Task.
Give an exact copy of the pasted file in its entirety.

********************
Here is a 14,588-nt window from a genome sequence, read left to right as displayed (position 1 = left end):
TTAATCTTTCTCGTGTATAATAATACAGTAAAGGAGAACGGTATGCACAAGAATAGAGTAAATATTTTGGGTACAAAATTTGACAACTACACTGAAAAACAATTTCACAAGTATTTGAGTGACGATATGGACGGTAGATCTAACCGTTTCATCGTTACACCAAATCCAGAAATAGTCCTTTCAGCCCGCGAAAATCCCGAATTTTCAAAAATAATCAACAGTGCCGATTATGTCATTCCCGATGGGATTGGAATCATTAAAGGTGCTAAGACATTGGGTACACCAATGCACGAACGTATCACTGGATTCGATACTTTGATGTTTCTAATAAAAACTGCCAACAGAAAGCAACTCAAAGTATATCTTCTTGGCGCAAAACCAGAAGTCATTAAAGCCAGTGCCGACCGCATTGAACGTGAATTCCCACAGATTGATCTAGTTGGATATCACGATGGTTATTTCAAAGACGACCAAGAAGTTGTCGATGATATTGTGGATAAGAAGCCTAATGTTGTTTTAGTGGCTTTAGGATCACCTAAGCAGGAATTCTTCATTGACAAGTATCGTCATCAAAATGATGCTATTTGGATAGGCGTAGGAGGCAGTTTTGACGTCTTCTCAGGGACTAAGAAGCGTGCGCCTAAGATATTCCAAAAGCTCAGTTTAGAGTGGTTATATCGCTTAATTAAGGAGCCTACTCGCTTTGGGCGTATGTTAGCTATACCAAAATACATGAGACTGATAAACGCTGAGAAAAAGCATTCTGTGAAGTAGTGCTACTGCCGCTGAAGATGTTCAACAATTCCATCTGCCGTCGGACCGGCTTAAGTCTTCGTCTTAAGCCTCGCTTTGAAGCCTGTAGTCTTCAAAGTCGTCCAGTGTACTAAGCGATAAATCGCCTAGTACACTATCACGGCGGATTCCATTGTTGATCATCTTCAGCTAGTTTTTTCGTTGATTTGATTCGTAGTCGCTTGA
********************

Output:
Here is a 14,588-nt window from a genome sequence, read left to right as displayed (position 1 = left end):
TTAATCTTTCTCGTGTATAATAATACAGTAAAGGAGAACGGTATGCACAAGAATAGAGTAAATATTTTGGGTACAAAATTTGACAACTACACTGAAAAACAATTTCACAAGTATTTGAGTGACGATATGGACGGTAGATCTAACCGTTTCATCGTTACACCAAATCCAGAAATAGTCCTTTCAGCCCGCGAAAATCCCGAATTTTCAAAAATAATCAACAGTGCCGATTATGTCATTCCCGATGGGATTGGAATCATTAAAGGTGCTAAGACATTGGGTACACCAATGCACGAACGTATCACTGGATTCGATACTTTGATGTTTCTAATAAAAACTGCCAACAGAAAGCAACTCAAAGTATATCTTCTTGGCGCAAAACCAGAAGTCATTAAAGCCAGTGCCGACCGCATTGAACGTGAATTCCCACAGATTGATCTAGTTGGATATCACGATGGTTATTTCAAAGACGACCAAGAAGTTGTCGATGATATTGTGGATAAGAAGCCTAATGTTGTTTTAGTGGCTTTAGGATCACCTAAGCAGGAATTCTTCATTGACAAGTATCGTCATCAAAATGATGCTATTTGGATAGGCGTAGGAGGCAGTTTTGACGTCTTCTCAGGGACTAAGAAGCGTGCGCCTAAGATATTCCAAAAGCTCAGTTTAGAGTGGTTATATCGCTTAATTAAGGAGCCTACTCGCTTTGGGCGTATGTTAGCTATACCAAAATACATGAGACTGATAAACGCTGAGAAAAAGCATTCTGTGAAGTAGTGCTACTGCCGCTGAAGATGTTCAACAATTCCATCTGCCGTCGGACCGGCTTAAGTCTTCGTCTTAAGCCTCGCTTTGAAGCCTGTAGTCTTCAAAGTCGTCCAGTGTACTAAGCGATAAATCGCCTAGTACACTATCACGGCGGATTCCATTGTTGATCATCTTCAGCTAGTTTTTTCGTTGATTTGATTCGTAGTCGCTTGA